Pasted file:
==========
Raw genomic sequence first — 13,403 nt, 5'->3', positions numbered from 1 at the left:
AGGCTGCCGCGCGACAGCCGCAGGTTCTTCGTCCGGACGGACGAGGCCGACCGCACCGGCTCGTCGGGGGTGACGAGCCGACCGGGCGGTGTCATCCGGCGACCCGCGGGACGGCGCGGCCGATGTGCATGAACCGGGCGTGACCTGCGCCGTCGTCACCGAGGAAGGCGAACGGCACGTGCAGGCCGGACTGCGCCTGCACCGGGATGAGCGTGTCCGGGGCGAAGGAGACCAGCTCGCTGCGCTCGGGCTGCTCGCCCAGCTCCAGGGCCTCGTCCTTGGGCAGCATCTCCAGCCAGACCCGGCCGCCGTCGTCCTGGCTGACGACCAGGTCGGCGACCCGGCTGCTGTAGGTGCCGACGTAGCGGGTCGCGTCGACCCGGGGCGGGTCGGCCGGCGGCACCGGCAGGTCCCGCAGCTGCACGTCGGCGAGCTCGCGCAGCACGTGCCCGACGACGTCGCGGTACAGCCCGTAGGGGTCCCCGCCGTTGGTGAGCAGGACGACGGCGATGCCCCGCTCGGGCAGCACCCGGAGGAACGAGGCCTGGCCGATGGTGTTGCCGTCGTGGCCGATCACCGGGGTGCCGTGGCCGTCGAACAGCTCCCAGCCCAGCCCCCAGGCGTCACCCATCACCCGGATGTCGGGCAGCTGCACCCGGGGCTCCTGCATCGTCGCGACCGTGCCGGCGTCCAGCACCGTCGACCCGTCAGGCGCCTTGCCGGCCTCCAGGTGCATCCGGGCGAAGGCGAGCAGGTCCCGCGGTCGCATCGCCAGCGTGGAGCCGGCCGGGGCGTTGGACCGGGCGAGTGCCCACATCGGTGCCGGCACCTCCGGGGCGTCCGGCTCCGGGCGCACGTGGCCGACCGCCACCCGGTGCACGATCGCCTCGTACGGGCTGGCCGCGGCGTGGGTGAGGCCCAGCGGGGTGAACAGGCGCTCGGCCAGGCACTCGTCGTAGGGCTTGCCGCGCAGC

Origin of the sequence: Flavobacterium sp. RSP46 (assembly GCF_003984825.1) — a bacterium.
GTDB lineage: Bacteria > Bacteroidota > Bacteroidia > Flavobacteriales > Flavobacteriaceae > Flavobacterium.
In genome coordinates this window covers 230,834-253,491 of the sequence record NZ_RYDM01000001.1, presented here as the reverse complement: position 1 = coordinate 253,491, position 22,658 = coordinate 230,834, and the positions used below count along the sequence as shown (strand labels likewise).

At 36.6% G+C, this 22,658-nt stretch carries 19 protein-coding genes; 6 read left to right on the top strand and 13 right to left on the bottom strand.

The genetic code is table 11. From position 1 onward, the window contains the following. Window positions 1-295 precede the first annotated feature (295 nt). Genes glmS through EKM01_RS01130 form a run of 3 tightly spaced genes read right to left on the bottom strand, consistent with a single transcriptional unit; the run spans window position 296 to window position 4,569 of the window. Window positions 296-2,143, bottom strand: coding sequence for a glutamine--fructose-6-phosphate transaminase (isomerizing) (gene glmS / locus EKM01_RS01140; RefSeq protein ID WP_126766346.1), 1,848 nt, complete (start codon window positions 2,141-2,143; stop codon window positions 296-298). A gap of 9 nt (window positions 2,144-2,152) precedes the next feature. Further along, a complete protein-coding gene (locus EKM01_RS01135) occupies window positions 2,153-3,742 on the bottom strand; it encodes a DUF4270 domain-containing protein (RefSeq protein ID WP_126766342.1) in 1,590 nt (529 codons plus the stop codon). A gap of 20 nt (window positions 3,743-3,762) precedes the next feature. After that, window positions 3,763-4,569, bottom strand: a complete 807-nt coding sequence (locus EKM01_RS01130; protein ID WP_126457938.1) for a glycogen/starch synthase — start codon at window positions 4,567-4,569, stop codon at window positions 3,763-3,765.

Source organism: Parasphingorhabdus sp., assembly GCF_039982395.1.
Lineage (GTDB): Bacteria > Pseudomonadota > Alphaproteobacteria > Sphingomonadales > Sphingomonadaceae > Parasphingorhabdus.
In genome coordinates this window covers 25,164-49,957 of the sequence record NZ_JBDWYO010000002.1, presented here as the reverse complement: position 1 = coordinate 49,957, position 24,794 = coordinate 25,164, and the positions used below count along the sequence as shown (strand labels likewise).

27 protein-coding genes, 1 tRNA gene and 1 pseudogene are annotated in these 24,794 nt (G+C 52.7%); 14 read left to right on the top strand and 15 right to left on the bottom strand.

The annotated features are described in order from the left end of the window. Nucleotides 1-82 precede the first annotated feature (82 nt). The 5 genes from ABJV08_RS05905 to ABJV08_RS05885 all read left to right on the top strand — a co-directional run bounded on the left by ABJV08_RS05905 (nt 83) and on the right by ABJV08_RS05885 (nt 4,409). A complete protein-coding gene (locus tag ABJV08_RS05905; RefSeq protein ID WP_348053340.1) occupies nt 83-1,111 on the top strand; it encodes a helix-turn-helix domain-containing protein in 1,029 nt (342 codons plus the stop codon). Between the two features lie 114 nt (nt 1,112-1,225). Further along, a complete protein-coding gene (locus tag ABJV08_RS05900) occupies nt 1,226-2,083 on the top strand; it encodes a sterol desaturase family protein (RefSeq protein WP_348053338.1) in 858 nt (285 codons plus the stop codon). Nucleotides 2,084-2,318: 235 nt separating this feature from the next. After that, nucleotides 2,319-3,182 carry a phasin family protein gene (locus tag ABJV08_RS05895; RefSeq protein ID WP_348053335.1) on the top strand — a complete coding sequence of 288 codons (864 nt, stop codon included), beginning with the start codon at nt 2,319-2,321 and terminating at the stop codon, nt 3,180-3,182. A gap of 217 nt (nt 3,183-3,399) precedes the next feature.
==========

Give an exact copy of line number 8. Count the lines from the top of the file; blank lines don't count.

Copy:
Source organism: Parasphingorhabdus sp., assembly GCF_039982395.1.